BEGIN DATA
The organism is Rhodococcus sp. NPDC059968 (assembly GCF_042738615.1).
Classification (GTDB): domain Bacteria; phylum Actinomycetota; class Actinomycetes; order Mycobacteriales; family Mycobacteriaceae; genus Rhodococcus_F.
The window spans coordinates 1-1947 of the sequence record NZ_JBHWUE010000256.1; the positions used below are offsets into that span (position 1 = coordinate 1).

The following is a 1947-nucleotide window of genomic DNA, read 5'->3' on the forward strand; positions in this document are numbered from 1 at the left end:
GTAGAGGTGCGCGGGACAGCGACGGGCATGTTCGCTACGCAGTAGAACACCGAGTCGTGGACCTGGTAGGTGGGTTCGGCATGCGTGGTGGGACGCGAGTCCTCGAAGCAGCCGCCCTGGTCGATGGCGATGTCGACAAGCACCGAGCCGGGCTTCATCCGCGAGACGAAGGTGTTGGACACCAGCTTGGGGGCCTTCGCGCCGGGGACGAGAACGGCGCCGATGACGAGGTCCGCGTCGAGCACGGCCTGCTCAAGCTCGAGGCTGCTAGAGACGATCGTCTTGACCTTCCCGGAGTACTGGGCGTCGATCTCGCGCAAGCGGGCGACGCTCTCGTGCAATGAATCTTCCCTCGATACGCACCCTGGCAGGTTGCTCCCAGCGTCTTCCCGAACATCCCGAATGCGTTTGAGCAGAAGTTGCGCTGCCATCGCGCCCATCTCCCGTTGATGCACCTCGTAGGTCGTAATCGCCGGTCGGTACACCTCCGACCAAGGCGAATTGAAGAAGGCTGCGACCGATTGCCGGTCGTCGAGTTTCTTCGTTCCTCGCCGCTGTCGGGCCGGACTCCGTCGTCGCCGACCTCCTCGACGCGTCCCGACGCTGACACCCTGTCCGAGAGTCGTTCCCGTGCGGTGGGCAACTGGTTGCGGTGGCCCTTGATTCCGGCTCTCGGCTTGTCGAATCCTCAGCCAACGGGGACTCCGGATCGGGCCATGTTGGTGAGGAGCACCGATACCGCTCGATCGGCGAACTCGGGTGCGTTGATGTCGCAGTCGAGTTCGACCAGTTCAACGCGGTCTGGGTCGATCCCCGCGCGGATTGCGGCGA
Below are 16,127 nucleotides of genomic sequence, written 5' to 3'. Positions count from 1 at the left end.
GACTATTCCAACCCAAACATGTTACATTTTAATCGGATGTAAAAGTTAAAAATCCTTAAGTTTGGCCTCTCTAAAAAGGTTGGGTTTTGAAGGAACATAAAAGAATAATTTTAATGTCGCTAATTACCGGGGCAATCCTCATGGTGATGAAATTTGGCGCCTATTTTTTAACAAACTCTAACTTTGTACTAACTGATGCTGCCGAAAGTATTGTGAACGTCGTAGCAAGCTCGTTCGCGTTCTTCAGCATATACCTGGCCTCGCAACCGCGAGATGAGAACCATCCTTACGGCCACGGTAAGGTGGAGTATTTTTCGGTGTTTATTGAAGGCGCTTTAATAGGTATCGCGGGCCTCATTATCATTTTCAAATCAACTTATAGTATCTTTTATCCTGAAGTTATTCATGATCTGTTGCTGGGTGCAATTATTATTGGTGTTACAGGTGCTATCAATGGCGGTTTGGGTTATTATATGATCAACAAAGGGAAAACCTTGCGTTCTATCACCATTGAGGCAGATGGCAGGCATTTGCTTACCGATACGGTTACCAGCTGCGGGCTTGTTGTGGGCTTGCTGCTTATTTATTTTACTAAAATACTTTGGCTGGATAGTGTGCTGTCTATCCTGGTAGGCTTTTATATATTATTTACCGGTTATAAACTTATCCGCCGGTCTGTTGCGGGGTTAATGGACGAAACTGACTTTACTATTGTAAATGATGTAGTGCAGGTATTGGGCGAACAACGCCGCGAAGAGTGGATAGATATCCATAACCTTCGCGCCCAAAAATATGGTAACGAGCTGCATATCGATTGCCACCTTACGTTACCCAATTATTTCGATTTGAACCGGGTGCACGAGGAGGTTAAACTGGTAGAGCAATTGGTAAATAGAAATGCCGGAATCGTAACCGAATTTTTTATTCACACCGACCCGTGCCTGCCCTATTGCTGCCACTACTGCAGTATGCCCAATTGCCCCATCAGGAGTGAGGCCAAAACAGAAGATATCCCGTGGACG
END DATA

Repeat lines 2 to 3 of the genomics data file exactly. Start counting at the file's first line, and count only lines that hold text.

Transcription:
Classification (GTDB): domain Bacteria; phylum Actinomycetota; class Actinomycetes; order Mycobacteriales; family Mycobacteriaceae; genus Rhodococcus_F.
The window spans coordinates 1-1947 of the sequence record NZ_JBHWUE010000256.1; the positions used below are offsets into that span (position 1 = coordinate 1).